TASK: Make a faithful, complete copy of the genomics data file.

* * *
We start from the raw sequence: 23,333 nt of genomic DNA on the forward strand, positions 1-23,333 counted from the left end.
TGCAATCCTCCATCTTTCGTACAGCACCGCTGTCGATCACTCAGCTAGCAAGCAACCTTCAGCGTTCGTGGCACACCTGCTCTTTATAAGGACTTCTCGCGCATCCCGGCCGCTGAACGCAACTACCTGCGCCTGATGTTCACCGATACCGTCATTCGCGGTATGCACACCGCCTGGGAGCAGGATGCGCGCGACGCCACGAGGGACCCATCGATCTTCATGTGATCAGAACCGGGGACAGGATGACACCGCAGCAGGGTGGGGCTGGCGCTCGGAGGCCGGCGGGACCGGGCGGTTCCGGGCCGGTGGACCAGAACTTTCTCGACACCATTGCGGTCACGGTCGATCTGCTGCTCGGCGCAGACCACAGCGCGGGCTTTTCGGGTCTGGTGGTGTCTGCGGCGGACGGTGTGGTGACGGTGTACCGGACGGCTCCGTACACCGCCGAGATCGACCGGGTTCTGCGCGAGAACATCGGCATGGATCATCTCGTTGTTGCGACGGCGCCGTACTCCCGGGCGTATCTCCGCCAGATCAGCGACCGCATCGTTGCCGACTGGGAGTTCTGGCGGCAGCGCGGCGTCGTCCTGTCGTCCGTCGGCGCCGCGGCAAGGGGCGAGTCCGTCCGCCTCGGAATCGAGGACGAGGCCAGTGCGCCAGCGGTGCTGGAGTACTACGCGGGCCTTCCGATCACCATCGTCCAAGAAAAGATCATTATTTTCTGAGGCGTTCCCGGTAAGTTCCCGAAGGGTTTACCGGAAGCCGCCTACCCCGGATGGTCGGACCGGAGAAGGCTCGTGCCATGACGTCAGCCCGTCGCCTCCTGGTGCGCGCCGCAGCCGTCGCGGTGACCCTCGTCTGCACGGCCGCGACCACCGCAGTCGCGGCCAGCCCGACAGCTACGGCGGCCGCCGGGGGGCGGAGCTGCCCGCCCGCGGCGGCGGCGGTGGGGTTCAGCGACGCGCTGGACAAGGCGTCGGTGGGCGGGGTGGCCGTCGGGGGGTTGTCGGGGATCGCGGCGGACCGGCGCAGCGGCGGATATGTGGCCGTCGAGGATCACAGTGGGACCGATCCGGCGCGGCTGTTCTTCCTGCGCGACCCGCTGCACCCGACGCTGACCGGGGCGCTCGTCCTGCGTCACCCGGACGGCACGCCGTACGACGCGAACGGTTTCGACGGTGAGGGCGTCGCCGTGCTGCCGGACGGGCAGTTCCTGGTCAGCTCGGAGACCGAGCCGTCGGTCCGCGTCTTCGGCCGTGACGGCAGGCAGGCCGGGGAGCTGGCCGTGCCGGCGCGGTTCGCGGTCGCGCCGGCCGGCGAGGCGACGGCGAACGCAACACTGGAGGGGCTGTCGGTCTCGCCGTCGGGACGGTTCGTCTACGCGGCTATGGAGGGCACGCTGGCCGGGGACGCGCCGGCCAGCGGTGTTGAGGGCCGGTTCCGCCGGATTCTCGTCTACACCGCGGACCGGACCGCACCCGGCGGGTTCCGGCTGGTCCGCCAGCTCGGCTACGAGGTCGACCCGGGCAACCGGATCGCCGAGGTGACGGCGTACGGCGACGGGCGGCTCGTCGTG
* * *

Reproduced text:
We start from the raw sequence: 23,333 nt of genomic DNA on the forward strand, positions 1-23,333 counted from the left end.
TGCAATCCTCCATCTTTCGTACAGCACCGCTGTCGATCACTCAGCTAGCAAGCAACCTTCAGCGTTCGTGGCACACCTGCTCTTTATAAGGACTTCTCGCGCATCCCGGCCGCTGAACGCAACTACCTGCGCCTGATGTTCACCGATACCGTCATTCGCGGTATGCACACCGCCTGGGAGCAGGATGCGCGCGACGCCACGAGGGACCCATCGATCTTCATGTGATCAGAACCGGGGACAGGATGACACCGCAGCAGGGTGGGGCTGGCGCTCGGAGGCCGGCGGGACCGGGCGGTTCCGGGCCGGTGGACCAGAACTTTCTCGACACCATTGCGGTCACGGTCGATCTGCTGCTCGGCGCAGACCACAGCGCGGGCTTTTCGGGTCTGGTGGTGTCTGCGGCGGACGGTGTGGTGACGGTGTACCGGACGGCTCCGTACACCGCCGAGATCGACCGGGTTCTGCGCGAGAACATCGGCATGGATCATCTCGTTGTTGCGACGGCGCCGTACTCCCGGGCGTATCTCCGCCAGATCAGCGACCGCATCGTTGCCGACTGGGAGTTCTGGCGGCAGCGCGGCGTCGTCCTGTCGTCCGTCGGCGCCGCGGCAAGGGGCGAGTCCGTCCGCCTCGGAATCGAGGACGAGGCCAGTGCGCCAGCGGTGCTGGAGTACTACGCGGGCCTTCCGATCACCATCGTCCAAGAAAAGATCATTATTTTCTGAGGCGTTCCCGGTAAGTTCCCGAAGGGTTTACCGGAAGCCGCCTACCCCGGATGGTCGGACCGGAGAAGGCTCGTGCCATGACGTCAGCCCGTCGCCTCCTGGTGCGCGCCGCAGCCGTCGCGGTGACCCTCGTCTGCACGGCCGCGACCACCGCAGTCGCGGCCAGCCCGACAGCTACGGCGGCCGCCGGGGGGCGGAGCTGCCCGCCCGCGGCGGCGGCGGTGGGGTTCAGCGACGCGCTGGACAAGGCGTCGGTGGGCGGGGTGGCCGTCGGGGGGTTGTCGGGGATCGCGGCGGACCGGCGCAGCGGCGGATATGTGGCCGTCGAGGATCACAGTGGGACCGATCCGGCGCGGCTGTTCTTCCTGCGCGACCCGCTGCACCCGACGCTGACCGGGGCGCTCGTCCTGCGTCACCCGGACGGCACGCCGTACGACGCGAACGGTTTCGACGGTGAGGGCGTCGCCGTGCTGCCGGACGGGCAGTTCCTGGTCAGCTCGGAGACCGAGCCGTCGGTCCGCGTCTTCGGCCGTGACGGCAGGCAGGCCGGGGAGCTGGCCGTGCCGGCGCGGTTCGCGGTCGCGCCGGCCGGCGAGGCGACGGCGAACGCAACACTGGAGGGGCTGTCGGTCTCGCCGTCGGGACGGTTCGTCTACGCGGCTATGGAGGGCACGCTGGCCGGGGACGCGCCGGCCAGCGGTGTTGAGGGCCGGTTCCGCCGGATTCTCGTCTACACCGCGGACCGGACCGCACCCGGCGGGTTCCGGCTGGTCCGCCAGCTCGGCTACGAGGTCGACCCGGGCAACCGGATCGCCGAGGTGACGGCGTACGGCGACGGGCGGCTCGTCGTG